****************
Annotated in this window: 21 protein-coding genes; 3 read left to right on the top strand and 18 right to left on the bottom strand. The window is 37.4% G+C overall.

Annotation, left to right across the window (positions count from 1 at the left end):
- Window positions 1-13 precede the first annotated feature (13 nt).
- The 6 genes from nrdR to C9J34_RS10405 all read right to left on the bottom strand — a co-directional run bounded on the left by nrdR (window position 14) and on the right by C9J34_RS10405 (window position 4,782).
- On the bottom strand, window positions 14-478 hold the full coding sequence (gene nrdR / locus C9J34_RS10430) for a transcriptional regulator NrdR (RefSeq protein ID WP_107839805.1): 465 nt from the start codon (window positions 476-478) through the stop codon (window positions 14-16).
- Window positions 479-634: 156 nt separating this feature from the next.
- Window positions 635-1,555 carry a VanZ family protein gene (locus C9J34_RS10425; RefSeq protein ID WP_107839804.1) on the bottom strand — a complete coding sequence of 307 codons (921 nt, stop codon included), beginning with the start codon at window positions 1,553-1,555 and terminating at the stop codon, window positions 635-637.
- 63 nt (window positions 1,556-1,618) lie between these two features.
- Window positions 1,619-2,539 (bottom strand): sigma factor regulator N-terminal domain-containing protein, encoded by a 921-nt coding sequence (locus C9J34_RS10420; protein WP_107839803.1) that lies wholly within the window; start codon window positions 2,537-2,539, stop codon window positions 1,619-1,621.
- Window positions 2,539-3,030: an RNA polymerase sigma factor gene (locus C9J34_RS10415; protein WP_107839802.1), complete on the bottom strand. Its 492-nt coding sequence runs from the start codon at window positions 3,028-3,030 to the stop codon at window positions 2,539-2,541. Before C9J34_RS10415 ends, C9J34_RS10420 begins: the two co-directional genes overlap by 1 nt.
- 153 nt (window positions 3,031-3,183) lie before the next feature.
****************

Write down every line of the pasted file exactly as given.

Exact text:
Annotated in this window: 21 protein-coding genes; 3 read left to right on the top strand and 18 right to left on the bottom strand. The window is 37.4% G+C overall.

Annotation, left to right across the window (positions count from 1 at the left end):
- Window positions 1-13 precede the first annotated feature (13 nt).
- The 6 genes from nrdR to C9J34_RS10405 all read right to left on the bottom strand — a co-directional run bounded on the left by nrdR (window position 14) and on the right by C9J34_RS10405 (window position 4,782).
- On the bottom strand, window positions 14-478 hold the full coding sequence (gene nrdR / locus C9J34_RS10430) for a transcriptional regulator NrdR (RefSeq protein ID WP_107839805.1): 465 nt from the start codon (window positions 476-478) through the stop codon (window positions 14-16).
- Window positions 479-634: 156 nt separating this feature from the next.
- Window positions 635-1,555 carry a VanZ family protein gene (locus C9J34_RS10425; RefSeq protein ID WP_107839804.1) on the bottom strand — a complete coding sequence of 307 codons (921 nt, stop codon included), beginning with the start codon at window positions 1,553-1,555 and terminating at the stop codon, window positions 635-637.
- 63 nt (window positions 1,556-1,618) lie between these two features.
- Window positions 1,619-2,539 (bottom strand): sigma factor regulator N-terminal domain-containing protein, encoded by a 921-nt coding sequence (locus C9J34_RS10420; protein WP_107839803.1) that lies wholly within the window; start codon window positions 2,537-2,539, stop codon window positions 1,619-1,621.
- Window positions 2,539-3,030: an RNA polymerase sigma factor gene (locus C9J34_RS10415; protein WP_107839802.1), complete on the bottom strand. Its 492-nt coding sequence runs from the start codon at window positions 3,028-3,030 to the stop codon at window positions 2,539-2,541. Before C9J34_RS10415 ends, C9J34_RS10420 begins: the two co-directional genes overlap by 1 nt.
- 153 nt (window positions 3,031-3,183) lie before the next feature.